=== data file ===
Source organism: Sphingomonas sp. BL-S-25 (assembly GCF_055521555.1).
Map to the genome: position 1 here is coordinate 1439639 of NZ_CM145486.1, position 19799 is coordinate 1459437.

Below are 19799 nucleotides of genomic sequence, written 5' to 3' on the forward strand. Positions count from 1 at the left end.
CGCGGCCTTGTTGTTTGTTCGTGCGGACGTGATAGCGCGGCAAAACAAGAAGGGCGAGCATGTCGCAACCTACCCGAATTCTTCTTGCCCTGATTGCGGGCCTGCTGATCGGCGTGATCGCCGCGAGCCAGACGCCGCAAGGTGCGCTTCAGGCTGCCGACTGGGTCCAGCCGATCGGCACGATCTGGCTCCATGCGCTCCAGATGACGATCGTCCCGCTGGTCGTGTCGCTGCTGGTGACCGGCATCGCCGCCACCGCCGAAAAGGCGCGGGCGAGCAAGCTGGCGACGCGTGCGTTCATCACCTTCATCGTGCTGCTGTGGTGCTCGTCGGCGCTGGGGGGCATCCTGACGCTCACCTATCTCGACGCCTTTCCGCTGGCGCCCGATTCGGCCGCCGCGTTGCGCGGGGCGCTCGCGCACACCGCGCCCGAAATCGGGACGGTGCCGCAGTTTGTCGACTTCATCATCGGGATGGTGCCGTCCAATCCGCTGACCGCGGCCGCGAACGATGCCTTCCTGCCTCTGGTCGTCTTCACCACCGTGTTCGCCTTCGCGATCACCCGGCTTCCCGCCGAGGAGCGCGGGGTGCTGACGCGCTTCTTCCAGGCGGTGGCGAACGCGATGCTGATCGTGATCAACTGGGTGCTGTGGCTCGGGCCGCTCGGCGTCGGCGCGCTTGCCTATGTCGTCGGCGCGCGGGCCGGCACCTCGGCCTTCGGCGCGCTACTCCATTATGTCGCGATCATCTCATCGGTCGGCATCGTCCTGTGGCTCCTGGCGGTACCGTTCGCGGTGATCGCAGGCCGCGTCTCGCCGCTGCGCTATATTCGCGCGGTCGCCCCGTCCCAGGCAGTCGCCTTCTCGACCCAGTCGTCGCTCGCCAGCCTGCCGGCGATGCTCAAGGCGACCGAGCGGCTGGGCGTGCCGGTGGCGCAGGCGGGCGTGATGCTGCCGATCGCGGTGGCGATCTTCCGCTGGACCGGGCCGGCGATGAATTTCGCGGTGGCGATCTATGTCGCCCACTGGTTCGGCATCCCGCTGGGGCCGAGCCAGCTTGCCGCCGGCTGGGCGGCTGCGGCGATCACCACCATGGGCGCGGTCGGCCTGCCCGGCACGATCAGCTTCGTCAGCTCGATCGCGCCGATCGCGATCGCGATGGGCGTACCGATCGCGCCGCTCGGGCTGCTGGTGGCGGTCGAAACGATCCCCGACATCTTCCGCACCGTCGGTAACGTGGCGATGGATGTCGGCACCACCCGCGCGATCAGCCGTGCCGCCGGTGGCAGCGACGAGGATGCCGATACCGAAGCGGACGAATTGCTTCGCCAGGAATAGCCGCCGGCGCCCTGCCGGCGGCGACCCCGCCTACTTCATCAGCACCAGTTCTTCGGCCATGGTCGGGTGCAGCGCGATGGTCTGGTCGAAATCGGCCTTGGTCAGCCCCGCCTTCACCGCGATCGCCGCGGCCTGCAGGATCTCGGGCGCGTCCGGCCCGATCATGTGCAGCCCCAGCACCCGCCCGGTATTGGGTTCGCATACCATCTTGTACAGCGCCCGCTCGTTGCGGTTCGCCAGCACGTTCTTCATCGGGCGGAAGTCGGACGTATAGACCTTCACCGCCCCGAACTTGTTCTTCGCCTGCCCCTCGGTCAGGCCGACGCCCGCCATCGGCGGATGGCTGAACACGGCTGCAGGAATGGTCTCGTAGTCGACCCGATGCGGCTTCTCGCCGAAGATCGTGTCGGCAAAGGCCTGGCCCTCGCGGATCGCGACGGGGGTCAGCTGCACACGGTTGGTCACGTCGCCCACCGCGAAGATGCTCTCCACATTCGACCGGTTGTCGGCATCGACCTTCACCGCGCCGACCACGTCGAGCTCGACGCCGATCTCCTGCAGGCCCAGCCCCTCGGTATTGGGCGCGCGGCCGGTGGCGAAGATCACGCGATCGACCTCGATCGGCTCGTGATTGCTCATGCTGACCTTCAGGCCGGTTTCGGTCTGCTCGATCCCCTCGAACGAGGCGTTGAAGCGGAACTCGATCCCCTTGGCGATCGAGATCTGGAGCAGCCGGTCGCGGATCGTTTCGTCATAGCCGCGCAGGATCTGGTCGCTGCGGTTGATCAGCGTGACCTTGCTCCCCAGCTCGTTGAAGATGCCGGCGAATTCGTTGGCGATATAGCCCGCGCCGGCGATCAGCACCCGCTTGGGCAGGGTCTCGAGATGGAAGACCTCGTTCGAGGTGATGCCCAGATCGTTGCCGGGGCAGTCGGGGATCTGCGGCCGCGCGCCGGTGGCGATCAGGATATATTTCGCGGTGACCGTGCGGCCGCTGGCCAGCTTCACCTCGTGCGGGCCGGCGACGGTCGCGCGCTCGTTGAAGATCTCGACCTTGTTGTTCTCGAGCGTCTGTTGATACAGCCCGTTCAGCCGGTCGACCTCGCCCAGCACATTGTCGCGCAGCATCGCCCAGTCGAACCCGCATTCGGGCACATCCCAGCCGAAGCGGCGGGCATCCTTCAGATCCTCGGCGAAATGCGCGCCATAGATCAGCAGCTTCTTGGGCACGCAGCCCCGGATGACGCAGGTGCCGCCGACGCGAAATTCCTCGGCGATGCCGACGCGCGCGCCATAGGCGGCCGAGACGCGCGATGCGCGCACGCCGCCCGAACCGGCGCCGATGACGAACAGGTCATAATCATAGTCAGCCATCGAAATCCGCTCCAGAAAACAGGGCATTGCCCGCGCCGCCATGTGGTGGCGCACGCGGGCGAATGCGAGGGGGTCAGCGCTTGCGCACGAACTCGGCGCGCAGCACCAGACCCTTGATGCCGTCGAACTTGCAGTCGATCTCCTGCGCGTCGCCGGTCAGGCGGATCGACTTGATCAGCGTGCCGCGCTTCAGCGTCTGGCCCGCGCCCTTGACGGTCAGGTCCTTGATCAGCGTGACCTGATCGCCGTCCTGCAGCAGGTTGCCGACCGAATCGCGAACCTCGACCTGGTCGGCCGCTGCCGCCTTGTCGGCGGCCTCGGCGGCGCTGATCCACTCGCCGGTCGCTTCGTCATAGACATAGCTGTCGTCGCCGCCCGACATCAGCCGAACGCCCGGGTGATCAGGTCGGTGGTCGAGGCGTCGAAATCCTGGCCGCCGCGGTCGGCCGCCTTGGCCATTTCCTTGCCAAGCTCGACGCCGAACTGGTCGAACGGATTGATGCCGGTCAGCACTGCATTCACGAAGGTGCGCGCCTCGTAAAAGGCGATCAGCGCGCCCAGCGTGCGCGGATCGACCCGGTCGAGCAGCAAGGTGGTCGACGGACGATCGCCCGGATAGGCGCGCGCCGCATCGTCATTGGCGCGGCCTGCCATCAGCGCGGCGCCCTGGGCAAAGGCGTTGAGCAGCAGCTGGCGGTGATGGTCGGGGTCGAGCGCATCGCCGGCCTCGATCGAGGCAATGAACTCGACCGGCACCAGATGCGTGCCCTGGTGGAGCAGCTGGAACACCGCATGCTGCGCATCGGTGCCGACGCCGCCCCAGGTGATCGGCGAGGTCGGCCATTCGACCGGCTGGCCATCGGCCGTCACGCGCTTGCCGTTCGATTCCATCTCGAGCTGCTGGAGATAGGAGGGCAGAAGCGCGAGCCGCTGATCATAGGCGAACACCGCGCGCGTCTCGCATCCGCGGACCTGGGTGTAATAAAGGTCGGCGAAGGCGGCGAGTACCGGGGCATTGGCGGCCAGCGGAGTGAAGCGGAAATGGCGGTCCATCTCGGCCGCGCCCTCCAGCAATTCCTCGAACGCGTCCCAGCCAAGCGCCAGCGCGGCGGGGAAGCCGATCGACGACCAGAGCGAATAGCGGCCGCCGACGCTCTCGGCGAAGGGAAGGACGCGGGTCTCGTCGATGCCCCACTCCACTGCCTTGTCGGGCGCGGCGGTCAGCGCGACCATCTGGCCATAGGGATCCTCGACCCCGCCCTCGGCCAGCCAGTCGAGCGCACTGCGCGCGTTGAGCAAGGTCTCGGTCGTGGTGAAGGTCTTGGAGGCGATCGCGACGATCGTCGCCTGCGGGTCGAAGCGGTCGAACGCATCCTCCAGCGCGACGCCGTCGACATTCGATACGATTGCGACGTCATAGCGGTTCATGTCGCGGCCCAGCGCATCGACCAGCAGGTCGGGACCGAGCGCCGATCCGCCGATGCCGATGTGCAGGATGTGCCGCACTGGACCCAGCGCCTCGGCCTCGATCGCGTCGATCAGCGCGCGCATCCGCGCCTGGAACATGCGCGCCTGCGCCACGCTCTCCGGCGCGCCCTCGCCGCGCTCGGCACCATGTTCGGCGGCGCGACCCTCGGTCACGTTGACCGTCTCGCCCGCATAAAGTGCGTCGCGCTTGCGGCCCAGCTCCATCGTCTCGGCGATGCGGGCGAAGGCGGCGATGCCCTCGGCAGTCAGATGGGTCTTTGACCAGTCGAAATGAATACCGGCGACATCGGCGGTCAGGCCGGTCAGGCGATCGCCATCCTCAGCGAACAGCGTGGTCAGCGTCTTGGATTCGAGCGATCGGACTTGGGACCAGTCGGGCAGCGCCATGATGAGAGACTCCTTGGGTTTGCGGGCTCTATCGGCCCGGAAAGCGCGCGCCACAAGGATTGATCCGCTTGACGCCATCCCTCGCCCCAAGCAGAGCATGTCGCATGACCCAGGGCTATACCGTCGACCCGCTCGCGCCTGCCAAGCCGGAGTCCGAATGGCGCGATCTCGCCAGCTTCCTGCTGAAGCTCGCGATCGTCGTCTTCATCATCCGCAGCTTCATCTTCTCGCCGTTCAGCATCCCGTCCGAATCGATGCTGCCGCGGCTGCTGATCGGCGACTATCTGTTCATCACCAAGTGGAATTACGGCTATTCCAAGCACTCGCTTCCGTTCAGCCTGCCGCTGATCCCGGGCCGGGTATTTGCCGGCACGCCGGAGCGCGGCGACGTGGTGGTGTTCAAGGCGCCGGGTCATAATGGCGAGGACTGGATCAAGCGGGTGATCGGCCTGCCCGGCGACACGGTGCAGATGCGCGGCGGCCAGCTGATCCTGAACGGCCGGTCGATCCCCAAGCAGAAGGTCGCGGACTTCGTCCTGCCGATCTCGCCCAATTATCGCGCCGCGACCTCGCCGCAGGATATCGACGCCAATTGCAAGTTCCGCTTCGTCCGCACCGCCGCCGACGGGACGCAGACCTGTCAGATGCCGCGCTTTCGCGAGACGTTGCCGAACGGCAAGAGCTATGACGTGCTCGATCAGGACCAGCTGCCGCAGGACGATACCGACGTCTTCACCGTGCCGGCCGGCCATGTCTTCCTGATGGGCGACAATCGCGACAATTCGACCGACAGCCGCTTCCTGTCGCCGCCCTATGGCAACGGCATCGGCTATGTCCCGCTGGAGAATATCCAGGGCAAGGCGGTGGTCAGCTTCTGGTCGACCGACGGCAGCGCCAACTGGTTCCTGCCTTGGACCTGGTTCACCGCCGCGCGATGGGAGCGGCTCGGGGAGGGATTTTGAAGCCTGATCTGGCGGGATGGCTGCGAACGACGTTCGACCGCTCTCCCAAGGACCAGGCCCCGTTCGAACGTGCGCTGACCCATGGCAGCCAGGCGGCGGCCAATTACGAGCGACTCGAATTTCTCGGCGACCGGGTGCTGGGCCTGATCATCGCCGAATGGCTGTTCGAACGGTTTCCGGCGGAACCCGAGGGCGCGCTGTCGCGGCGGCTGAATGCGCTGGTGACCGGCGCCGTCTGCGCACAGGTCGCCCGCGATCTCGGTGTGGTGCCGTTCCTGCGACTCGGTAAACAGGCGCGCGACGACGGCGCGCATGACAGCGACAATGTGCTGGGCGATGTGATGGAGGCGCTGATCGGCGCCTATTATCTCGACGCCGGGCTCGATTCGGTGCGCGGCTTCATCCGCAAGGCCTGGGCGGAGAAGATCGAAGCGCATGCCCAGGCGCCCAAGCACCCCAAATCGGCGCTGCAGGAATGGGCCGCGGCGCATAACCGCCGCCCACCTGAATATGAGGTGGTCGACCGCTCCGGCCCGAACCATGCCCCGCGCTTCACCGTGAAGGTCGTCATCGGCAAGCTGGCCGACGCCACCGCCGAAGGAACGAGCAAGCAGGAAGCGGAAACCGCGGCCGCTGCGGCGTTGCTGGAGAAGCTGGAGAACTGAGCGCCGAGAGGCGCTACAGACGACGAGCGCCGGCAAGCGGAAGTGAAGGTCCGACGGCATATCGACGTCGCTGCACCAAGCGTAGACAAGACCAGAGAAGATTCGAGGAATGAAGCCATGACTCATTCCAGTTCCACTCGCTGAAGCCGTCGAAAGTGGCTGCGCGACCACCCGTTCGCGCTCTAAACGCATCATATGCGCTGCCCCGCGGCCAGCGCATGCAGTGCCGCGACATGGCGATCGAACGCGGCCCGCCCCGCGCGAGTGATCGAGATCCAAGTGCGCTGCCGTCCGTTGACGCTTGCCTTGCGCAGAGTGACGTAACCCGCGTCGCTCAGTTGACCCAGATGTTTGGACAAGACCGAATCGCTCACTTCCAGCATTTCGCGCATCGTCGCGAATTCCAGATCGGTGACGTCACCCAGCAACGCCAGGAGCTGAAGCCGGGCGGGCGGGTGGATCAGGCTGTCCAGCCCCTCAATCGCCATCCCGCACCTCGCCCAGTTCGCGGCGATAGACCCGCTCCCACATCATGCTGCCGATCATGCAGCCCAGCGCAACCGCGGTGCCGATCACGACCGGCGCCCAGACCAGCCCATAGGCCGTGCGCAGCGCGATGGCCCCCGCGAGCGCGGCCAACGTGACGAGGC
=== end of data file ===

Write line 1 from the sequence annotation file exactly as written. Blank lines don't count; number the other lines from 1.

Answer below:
Source organism: Sphingomonas sp. BL-S-25 (assembly GCF_055521555.1).